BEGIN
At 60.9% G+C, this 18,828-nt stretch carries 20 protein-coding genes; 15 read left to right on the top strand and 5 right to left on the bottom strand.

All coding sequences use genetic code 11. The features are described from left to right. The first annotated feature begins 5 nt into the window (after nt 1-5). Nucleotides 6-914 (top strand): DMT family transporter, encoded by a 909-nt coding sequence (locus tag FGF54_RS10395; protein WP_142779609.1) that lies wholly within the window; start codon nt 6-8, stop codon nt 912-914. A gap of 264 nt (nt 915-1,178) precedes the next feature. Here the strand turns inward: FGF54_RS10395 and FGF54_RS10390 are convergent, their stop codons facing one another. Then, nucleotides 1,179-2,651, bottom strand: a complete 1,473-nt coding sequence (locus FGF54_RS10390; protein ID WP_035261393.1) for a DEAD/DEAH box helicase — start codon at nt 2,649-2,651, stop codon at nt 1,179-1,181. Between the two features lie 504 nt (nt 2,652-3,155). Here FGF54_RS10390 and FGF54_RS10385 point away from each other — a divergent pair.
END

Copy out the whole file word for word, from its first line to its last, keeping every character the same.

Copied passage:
At 60.9% G+C, this 18,828-nt stretch carries 20 protein-coding genes; 15 read left to right on the top strand and 5 right to left on the bottom strand.

All coding sequences use genetic code 11. The features are described from left to right. The first annotated feature begins 5 nt into the window (after nt 1-5). Nucleotides 6-914 (top strand): DMT family transporter, encoded by a 909-nt coding sequence (locus tag FGF54_RS10395; protein WP_142779609.1) that lies wholly within the window; start codon nt 6-8, stop codon nt 912-914. A gap of 264 nt (nt 915-1,178) precedes the next feature. Here the strand turns inward: FGF54_RS10395 and FGF54_RS10390 are convergent, their stop codons facing one another. Then, nucleotides 1,179-2,651, bottom strand: a complete 1,473-nt coding sequence (locus FGF54_RS10390; protein ID WP_035261393.1) for a DEAD/DEAH box helicase — start codon at nt 2,649-2,651, stop codon at nt 1,179-1,181. Between the two features lie 504 nt (nt 2,652-3,155). Here FGF54_RS10390 and FGF54_RS10385 point away from each other — a divergent pair.